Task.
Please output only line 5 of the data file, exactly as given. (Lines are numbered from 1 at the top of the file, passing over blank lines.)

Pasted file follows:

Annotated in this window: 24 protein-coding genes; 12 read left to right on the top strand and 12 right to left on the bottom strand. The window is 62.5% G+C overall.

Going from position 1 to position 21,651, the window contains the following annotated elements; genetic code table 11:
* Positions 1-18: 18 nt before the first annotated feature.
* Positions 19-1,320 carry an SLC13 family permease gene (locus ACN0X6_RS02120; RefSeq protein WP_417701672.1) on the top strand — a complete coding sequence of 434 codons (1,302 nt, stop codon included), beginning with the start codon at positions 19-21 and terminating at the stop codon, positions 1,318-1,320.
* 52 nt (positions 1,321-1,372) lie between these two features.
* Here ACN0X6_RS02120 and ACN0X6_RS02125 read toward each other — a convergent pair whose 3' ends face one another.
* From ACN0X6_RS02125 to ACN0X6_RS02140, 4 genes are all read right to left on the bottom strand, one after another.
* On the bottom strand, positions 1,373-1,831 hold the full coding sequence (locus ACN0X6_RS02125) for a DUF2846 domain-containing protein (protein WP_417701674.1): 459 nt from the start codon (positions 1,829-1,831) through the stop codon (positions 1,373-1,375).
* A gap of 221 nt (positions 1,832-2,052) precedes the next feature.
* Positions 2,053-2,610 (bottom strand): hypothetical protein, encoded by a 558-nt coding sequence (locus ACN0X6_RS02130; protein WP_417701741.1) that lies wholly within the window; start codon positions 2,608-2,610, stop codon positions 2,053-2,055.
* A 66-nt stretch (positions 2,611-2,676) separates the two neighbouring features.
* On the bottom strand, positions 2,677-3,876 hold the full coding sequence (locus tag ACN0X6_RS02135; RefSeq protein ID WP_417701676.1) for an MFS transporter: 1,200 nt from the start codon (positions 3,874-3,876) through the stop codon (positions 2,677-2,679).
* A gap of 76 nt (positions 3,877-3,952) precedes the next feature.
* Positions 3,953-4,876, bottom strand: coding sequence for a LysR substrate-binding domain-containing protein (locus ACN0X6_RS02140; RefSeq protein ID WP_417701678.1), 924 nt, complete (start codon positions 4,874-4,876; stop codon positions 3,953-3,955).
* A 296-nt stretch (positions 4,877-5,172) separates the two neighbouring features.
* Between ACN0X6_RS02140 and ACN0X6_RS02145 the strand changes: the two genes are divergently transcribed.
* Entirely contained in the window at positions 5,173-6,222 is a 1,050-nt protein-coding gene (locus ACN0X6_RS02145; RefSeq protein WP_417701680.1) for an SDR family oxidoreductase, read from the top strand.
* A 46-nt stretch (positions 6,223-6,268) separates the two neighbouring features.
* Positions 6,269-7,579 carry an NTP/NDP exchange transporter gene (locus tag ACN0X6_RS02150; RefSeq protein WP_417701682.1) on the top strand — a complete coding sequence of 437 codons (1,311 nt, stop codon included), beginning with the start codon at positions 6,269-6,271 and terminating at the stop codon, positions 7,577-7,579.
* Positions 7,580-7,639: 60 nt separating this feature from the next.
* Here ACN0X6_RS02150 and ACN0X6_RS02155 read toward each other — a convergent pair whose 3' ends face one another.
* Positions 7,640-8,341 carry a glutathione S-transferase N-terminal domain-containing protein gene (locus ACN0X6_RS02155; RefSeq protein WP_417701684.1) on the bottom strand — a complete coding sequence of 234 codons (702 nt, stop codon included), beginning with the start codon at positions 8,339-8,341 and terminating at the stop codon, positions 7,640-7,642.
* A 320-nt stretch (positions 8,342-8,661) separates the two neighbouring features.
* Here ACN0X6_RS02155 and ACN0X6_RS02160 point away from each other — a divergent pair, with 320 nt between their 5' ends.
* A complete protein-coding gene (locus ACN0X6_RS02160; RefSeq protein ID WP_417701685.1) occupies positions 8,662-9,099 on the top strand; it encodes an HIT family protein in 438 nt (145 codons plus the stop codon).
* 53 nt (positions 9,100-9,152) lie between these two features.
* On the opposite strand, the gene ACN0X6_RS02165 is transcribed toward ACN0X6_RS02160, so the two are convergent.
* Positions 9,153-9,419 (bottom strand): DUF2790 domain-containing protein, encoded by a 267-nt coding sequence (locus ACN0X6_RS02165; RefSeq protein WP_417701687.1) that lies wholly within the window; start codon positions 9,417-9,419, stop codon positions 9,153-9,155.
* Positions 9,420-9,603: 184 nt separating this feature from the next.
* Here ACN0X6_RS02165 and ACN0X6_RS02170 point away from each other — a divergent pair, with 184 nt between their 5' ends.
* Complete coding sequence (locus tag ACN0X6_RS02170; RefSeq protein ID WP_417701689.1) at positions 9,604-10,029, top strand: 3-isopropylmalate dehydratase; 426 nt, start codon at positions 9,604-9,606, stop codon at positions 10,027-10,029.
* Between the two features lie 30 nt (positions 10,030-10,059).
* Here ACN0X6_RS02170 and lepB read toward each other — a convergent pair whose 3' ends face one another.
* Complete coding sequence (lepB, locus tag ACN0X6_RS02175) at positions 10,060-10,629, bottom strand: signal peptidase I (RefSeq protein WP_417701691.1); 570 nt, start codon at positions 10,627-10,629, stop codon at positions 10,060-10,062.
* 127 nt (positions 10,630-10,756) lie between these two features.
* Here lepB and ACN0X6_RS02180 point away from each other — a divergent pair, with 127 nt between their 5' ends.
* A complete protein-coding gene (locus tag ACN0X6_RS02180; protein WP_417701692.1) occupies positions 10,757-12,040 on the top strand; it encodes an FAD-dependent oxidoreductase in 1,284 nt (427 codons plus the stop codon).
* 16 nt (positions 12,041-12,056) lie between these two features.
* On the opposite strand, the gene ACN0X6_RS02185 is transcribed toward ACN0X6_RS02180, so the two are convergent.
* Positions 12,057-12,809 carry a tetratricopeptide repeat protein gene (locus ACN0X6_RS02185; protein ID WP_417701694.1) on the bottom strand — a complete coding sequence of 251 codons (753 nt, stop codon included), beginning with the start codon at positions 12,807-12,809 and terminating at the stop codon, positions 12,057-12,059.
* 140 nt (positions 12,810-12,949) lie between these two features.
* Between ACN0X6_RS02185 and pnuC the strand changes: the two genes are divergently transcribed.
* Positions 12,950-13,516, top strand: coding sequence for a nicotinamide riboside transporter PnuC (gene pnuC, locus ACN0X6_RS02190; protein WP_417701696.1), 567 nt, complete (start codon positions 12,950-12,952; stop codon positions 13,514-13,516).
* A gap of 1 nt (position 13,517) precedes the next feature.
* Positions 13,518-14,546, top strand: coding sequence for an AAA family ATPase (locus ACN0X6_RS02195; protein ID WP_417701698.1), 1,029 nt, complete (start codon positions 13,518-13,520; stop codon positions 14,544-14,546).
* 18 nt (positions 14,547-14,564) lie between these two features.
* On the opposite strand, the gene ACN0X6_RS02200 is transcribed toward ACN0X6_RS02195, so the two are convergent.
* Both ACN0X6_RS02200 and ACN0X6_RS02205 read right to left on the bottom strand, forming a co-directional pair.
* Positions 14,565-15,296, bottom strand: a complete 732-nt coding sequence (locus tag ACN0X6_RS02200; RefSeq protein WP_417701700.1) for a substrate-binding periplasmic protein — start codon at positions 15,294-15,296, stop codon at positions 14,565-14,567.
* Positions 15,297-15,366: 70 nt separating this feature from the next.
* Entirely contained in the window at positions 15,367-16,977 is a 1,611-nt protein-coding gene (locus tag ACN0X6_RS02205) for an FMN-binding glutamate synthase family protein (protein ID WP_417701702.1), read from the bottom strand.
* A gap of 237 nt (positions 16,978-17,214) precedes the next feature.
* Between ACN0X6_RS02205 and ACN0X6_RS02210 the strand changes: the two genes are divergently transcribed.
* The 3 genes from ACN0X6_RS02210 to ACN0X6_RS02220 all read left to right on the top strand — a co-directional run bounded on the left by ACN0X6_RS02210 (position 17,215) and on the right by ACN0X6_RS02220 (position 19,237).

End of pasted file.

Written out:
* 52 nt (positions 1,321-1,372) lie between these two features.